Mike Mignola (writer) and Duncan Fegredo (illustrator),
Hellboy Volume 8 -- Darkness Calls (Dark Horse, 2008)
As I mention in my review of the latest B.P.R. D. trade edition --
B.P.R.D. Volume 7 -- Garden of Souls rocks. Really. Truly. As I write this review in early days of February, I have spent about two months reading, for all practical purposes, nothing but graphic novels. Most of that reading had been in Jim Lee's Wildstorm universe where the Authority/Planetary/Stormwatch storylines are set and it's a cool if somewhat overly brutal universe, and I wanted a respite from that universe. Fortunately, the good folks at Dark Horse sent me both B.P.R.D. Volume 7 -- Garden of Souls and the latest Hellboy trade edition, .Hellboy Volume 7 -- The Troll Witch and Other Stories. For reasons I'll go into when I review The Troll Witch and Other Stories separately, I was disappointed in that collection, so I turned to the B.P.R.D. story. Oh, was I impressed! Really impressed!
Hellboy Volume 8 -- Darkness Calls is one of the best, if not simply the best, graphic novels I've read this year. When we review Celtic music here at Green Man, we oft times say that it's FHL, our short hand for Faster Harder Louder. Trust me when I say that Darkness Calls is FHL! The story would be worthy of turning into an animated Hellboy film without changing a word, without scraping a single scene. It's that good! Certainly it will make my short list of truly great graphic novels of 2008 alongside The Umbrella Academy, Lobster Johnson (Volume One), and Absolute Sandman, Volume Three.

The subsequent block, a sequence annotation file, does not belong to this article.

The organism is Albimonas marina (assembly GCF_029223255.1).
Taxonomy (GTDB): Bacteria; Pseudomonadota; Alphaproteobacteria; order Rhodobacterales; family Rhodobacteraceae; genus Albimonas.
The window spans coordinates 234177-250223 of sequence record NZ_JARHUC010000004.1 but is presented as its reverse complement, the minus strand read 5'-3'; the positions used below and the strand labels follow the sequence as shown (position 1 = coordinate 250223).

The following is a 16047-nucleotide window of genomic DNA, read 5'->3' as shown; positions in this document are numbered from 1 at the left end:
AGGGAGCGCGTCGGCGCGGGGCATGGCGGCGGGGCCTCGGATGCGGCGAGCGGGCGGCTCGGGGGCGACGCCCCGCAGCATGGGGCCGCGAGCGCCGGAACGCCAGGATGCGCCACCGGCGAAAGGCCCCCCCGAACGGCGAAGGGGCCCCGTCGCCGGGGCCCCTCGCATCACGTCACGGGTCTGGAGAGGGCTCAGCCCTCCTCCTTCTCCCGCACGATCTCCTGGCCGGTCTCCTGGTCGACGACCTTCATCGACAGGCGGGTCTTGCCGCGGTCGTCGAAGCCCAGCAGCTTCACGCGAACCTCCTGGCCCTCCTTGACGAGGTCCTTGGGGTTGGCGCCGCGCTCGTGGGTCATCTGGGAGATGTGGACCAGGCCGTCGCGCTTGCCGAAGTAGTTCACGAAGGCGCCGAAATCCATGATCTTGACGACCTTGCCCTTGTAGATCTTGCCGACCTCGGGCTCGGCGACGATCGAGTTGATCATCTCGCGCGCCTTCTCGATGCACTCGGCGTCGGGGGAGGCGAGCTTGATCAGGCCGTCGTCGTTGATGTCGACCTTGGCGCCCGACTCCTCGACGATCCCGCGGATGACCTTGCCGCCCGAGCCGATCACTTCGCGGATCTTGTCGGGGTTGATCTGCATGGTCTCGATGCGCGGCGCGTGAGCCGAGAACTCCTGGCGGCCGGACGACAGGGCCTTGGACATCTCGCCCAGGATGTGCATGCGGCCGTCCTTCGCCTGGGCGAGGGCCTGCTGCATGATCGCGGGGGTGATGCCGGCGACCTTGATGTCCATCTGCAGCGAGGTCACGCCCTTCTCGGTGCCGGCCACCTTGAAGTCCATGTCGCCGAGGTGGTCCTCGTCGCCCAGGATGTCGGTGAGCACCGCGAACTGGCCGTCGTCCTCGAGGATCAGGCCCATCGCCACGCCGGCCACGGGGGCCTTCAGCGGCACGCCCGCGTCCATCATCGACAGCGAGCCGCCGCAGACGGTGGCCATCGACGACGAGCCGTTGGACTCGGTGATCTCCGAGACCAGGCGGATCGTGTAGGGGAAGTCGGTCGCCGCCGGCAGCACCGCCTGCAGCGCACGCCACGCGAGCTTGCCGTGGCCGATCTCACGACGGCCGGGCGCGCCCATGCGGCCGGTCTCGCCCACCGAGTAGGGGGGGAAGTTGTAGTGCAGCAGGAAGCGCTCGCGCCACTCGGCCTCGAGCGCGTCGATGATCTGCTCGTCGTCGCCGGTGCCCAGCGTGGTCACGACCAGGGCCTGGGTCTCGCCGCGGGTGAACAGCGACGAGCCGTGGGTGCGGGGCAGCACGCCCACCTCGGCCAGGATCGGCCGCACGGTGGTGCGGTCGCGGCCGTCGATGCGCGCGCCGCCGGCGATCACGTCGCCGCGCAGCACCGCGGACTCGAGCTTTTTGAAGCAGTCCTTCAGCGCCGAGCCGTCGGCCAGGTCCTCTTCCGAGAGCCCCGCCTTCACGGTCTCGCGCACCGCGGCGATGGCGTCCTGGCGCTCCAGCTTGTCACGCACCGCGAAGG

Hellboy Volume 7 -- The Troll Witch and Other Stories disappointed me because I felt that volume of this ongoing tale lacked both intensity and a sense of cohesiveness. None of the various stories were bad per se, but a certain feeling of the genius that is Mignola at his very best was not present. All writers have a spot or two of not great work, so it wasn't that unexpected. What was unexpected to me is how the material collected together in Darkness Calls is beyond merely good. This might well be the single finest story line to date in either B.P.R.D. or Hellboy. Really. Truly.
Hellboy has finally returned from his apparently aimless sojourns at sea, but no sooner has he settled on land than a horrific gathering of some of the ugliest witches this side of Alison Gross you'll not want to ever encounter anywhere tosses him straight into the heart of Russian folklore, where he becomes hunted by his immortal enemy, the witch Baba Yaga as she wants revenge for the eye she had lost to Hellboy. This rather nasty old witch has enlisted the aid of a deathless warrior who will stop at nothing to destroy Hellboy. And that's just the beginning of an adventure that you'll find worth reading more than once.
Oh, did I mention how good Duncan Fegredo's artwork is? Though obviously not that of Mignola, his style perfectly suits the Hellboy 'verse. I could, but will not for the sake of those involved, contrast it with some long-running series where a new artist took over from the artist who set the look of the series -- one often feels like saying 'What the Fuck was everyone thinking when they had this less than bright idea of using this artist?'. Not here -- Fegredo's artwork as can be seen here is a lovely riff off Mignola's. If you like his work here, check out Kid Eternity (written by Grant Morrison) a Vertigo 3-issue mini-series from the early '90s now out in trade paper, or his work on Judge Dredd, uncollected to date in trade format.
Even someone who seen just the Hellboy films, live and/or animated, will love this tale without having read the earlier stories, as it's quite readable as a one-shot. Bravo all!